A UC Berkley team has built a giant room-scanning backpack, brimming with lasers and cameras, that can map an interior and generate a 3D model. The potential utility for services like Google Maps is huge, but also, laser backpack.
Using four cameras (pointing up, down, right, and left) and four corresponding lasers, the backpack measures the dimensions of a room, and then skins this shell with the photographic imagery. Location is detected via an inertial measurement unit—the same instrument that guides UAVs and satellites.
Beyond the commercial value of this tech to Google or Bing Maps, head researcher Avideh Zakho believes that, "One day, you'll have a little pack of sensors on your belt. And, as you walk inside buildings, you collect data about everything. Every location in the universe, both indoors and outdoors will eventually be mapped and we'll have it all online. So, without ever going anywhere, you can see what everybody's interior looks like."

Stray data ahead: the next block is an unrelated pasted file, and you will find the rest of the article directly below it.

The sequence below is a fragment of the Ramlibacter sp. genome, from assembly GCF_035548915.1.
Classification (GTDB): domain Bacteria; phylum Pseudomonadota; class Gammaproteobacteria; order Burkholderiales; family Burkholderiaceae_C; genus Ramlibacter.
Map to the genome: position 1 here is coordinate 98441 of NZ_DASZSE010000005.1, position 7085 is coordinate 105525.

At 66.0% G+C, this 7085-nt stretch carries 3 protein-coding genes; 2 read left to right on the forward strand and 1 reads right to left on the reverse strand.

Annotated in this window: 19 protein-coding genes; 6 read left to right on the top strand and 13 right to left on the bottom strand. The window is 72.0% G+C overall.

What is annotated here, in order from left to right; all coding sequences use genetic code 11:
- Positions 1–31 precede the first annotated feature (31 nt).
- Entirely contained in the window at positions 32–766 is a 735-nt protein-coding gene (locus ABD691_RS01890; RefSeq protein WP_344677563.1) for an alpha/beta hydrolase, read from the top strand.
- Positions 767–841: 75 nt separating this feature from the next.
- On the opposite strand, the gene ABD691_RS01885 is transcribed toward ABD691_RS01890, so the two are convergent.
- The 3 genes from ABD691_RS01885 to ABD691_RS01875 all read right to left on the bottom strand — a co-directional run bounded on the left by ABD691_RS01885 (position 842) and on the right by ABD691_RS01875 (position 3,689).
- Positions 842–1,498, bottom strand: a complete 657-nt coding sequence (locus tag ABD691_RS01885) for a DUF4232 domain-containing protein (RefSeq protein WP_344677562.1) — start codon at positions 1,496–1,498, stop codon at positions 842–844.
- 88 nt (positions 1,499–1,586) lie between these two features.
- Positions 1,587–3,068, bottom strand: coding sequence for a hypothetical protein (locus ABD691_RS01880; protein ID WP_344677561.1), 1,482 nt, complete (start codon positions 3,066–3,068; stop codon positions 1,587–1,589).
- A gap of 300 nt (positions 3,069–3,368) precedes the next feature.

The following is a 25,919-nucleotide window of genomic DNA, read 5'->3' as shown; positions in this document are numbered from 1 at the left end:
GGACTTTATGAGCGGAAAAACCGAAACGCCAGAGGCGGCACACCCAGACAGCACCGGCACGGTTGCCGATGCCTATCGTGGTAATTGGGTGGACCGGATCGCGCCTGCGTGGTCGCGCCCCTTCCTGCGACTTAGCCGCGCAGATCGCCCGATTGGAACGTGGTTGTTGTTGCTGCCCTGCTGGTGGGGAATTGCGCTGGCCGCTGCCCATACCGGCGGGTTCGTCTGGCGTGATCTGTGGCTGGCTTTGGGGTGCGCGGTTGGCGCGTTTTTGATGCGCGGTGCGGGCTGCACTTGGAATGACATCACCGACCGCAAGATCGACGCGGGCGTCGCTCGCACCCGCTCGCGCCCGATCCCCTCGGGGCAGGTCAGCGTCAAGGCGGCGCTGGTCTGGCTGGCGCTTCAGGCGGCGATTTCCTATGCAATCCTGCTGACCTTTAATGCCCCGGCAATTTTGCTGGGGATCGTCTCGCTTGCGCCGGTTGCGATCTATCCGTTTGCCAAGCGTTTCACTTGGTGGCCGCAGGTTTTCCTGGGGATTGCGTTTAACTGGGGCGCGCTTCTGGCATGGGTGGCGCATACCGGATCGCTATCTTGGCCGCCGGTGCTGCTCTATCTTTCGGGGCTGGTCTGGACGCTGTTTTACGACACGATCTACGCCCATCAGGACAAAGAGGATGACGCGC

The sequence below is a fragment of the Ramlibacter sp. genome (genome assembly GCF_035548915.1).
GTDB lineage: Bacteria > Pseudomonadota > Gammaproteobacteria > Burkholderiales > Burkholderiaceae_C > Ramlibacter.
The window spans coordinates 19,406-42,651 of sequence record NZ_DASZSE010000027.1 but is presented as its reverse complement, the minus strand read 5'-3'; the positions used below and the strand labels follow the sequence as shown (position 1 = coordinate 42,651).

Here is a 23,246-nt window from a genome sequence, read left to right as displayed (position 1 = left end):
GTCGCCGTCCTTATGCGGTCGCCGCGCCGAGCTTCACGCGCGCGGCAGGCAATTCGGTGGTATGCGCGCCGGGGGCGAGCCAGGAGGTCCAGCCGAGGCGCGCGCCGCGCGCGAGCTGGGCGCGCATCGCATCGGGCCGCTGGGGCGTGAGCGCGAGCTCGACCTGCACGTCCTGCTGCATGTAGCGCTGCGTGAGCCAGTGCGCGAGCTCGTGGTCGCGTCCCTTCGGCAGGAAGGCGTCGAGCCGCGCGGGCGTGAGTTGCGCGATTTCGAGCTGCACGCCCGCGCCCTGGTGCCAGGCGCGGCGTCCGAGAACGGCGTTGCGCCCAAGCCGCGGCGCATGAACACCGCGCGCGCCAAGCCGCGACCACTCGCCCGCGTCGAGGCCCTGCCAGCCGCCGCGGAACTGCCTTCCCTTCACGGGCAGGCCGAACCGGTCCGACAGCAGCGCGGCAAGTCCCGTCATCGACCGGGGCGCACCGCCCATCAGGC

In the meantime, you know who feels awesome walking around campus?